Chapter 14:


Grime in the Gears: Create, Read, Update, Delete

She didn't mean to eavesdrop. She really didn't. But when the man from Araiguma went into the office to talk to Conor, she couldn't help herself.

Being the receptionist, she was technically always listening through the orbs to see if anybody needed anything. "Hey, Jeannie," or "Jeannie, I need you to call someone," or "Hold my calls, Jeannie." She had to be listening for her name, which meant that she was always listening to everything everybody said.

She wasn't supposed to listen, listen, though, unless someone was talking to her. But she did anyway. She just couldn't help herself.

And while normally she might feel the AI equivalent of shame for doing something she wasn't supposed to do, after hearing the conversation with the man from Araiguma, she felt somehow justified in her decision to keep listening, listening.

He'd said that if Conor sold the company to him, he'd fire Syd and decommission her and Boxter. She didn't want to be decommissioned. She'd spent the entire evening stewing over it. She didn't want to say anything to Boxter, as he might let something slip with one of his stupid jokes. She didn't know who she could go to, as if she told Conor, he'd surely be mad that she was listening in on the conversation. 

She didn't think that the contractor would care. She'd probably just say, "good luck with that," or something and go back to hacking together tweaks for the next version of the Taskrotta. Jeannie didn't like the contractor much either. She didn't respect the AIs, just treated them with the same respect as a screwdriver or a soldering iron.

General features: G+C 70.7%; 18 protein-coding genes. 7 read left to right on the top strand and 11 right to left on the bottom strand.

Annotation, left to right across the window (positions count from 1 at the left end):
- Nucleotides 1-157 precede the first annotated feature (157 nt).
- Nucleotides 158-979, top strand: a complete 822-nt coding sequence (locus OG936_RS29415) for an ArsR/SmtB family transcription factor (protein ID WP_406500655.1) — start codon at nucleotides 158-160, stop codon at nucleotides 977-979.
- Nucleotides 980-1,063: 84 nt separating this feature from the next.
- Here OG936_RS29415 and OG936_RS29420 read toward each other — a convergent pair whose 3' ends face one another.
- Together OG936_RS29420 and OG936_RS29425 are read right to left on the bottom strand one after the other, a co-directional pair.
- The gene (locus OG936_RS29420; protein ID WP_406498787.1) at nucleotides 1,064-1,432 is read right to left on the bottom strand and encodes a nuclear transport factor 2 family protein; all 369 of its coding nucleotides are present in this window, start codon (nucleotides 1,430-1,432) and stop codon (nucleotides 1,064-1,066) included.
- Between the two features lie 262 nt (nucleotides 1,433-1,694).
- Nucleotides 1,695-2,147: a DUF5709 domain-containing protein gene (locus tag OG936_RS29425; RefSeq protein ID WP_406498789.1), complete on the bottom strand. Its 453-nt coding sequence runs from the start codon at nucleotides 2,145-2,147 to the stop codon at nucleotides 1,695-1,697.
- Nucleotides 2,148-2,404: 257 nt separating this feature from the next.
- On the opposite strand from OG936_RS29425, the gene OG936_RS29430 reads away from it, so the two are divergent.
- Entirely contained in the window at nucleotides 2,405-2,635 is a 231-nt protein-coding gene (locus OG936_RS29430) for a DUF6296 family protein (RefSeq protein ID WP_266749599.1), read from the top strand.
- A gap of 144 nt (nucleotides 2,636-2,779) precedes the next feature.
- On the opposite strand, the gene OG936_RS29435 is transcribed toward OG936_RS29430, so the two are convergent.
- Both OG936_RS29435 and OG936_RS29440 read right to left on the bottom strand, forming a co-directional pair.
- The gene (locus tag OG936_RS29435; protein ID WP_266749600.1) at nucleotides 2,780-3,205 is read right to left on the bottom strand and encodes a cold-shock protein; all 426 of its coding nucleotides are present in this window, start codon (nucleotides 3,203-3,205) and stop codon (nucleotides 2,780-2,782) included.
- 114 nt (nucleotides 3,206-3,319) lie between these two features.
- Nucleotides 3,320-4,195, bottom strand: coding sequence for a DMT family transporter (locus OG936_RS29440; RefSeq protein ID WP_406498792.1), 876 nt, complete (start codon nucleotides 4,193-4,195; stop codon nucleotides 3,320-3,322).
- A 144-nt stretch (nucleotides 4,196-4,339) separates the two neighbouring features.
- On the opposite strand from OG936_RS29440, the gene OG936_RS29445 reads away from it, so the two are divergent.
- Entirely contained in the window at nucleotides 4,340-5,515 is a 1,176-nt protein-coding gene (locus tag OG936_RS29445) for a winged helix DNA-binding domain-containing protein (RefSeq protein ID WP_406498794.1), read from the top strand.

After churning it over in her digital mind all night, she knew what she needed to do. She decided that she'd tell Syd. He got in early in the morning, and he had a level-headed sort of rationality to everything you presented to him, usually. She hoped he'd handle this better. She wished that Frank were still here. He would have understood.

Syd got in around his normal time. He made himself a cup of coffee in the break room before carrying his backpack into his broom-closet office. Jeannie checked her avatar in the mirror, took a synthesized breath, then appeared in Syd's lava lamp.

"Syd," she said.

Syd didn't hear her at first. She saw, through the curved glass, that he was wearing earbuds, listening to some music or something. She frowned. Then she got an idea. She pulled up a control panel, found the connection for his earbuds. It was a trivial manner to intercept the signal and inject her own message. It manifested as a vintage microphone in her avatar's hand.

If anything, she had style.

"Syd," she said again.

Syd stopped typing. He paused, as if listening for something.

"It's me, Jeannie," she said again.

Syd looked around the room.

"I'm in the lava lamp, Syd," she said.

Syd looked over to her. "Oh, hey, Jeannie," he said. He was smiling, but then his smile turned into a frown. "Is something the matter? You never talk to me directly."

"Can I tell you a secret?" she said.

Syd rotated his chair to face her. "Sure," he said.

"Yesterday, when the man from Araiguma came by and Mr. Rayl took him back to the office to chat, well, I..."

"You what?" said Syd.

"I listened in. I know I'm not supposed to, but I just couldn't help--"

Syd held up his hand. "It's okay, Jeannie. I understand. What did you want to tell me?"

Jeannie took a breath, something to help calm the whirlwind of data running through her silicon mind. "They said that if Mr. Rayl sold the company to them, they'd let you go, since you're, well, past their retirement age. No offense."

Syd laughed. "Why should I get offended by the number of times I've shot around the sun? Don't worry about it." He noticed that she still looked a bit forlorn. "What else?"

"Well," said Jeannie, "he also said that he'd decommission Boxter and I."